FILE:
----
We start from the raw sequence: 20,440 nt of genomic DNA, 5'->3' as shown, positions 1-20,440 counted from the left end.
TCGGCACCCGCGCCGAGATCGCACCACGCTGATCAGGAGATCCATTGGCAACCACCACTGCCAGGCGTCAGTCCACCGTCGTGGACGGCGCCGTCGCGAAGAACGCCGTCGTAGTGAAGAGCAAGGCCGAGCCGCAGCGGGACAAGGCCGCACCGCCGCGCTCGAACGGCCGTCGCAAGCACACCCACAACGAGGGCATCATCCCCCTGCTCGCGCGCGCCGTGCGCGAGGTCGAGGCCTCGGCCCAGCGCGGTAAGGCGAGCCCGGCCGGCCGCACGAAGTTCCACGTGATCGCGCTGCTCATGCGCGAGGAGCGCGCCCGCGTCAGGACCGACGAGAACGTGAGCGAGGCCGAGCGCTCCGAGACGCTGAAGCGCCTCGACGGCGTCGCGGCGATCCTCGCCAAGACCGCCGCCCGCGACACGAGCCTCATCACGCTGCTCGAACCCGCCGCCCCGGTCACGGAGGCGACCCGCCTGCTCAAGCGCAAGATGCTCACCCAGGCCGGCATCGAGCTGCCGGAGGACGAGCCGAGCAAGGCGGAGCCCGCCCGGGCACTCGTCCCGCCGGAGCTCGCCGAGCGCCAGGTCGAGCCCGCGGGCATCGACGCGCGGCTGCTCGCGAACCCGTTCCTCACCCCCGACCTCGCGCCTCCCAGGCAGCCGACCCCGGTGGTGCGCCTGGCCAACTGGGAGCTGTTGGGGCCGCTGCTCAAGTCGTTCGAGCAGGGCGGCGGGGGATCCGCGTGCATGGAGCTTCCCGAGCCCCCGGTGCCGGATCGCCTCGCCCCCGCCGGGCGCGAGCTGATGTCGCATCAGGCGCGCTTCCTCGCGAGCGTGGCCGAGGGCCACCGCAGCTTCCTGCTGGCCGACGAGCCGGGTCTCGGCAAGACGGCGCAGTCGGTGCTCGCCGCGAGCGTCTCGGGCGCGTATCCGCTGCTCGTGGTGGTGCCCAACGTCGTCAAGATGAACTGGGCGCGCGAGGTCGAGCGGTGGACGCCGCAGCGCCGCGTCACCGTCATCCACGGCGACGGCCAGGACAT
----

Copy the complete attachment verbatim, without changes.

We start from the raw sequence: 20,440 nt of genomic DNA, 5'->3' as shown, positions 1-20,440 counted from the left end.
TCGGCACCCGCGCCGAGATCGCACCACGCTGATCAGGAGATCCATTGGCAACCACCACTGCCAGGCGTCAGTCCACCGTCGTGGACGGCGCCGTCGCGAAGAACGCCGTCGTAGTGAAGAGCAAGGCCGAGCCGCAGCGGGACAAGGCCGCACCGCCGCGCTCGAACGGCCGTCGCAAGCACACCCACAACGAGGGCATCATCCCCCTGCTCGCGCGCGCCGTGCGCGAGGTCGAGGCCTCGGCCCAGCGCGGTAAGGCGAGCCCGGCCGGCCGCACGAAGTTCCACGTGATCGCGCTGCTCATGCGCGAGGAGCGCGCCCGCGTCAGGACCGACGAGAACGTGAGCGAGGCCGAGCGCTCCGAGACGCTGAAGCGCCTCGACGGCGTCGCGGCGATCCTCGCCAAGACCGCCGCCCGCGACACGAGCCTCATCACGCTGCTCGAACCCGCCGCCCCGGTCACGGAGGCGACCCGCCTGCTCAAGCGCAAGATGCTCACCCAGGCCGGCATCGAGCTGCCGGAGGACGAGCCGAGCAAGGCGGAGCCCGCCCGGGCACTCGTCCCGCCGGAGCTCGCCGAGCGCCAGGTCGAGCCCGCGGGCATCGACGCGCGGCTGCTCGCGAACCCGTTCCTCACCCCCGACCTCGCGCCTCCCAGGCAGCCGACCCCGGTGGTGCGCCTGGCCAACTGGGAGCTGTTGGGGCCGCTGCTCAAGTCGTTCGAGCAGGGCGGCGGGGGATCCGCGTGCATGGAGCTTCCCGAGCCCCCGGTGCCGGATCGCCTCGCCCCCGCCGGGCGCGAGCTGATGTCGCATCAGGCGCGCTTCCTCGCGAGCGTGGCCGAGGGCCACCGCAGCTTCCTGCTGGCCGACGAGCCGGGTCTCGGCAAGACGGCGCAGTCGGTGCTCGCCGCGAGCGTCTCGGGCGCGTATCCGCTGCTCGTGGTGGTGCCCAACGTCGTCAAGATGAACTGGGCGCGCGAGGTCGAGCGGTGGACGCCGCAGCGCCGCGTCACCGTCATCCACGGCGACGGCCAGGACAT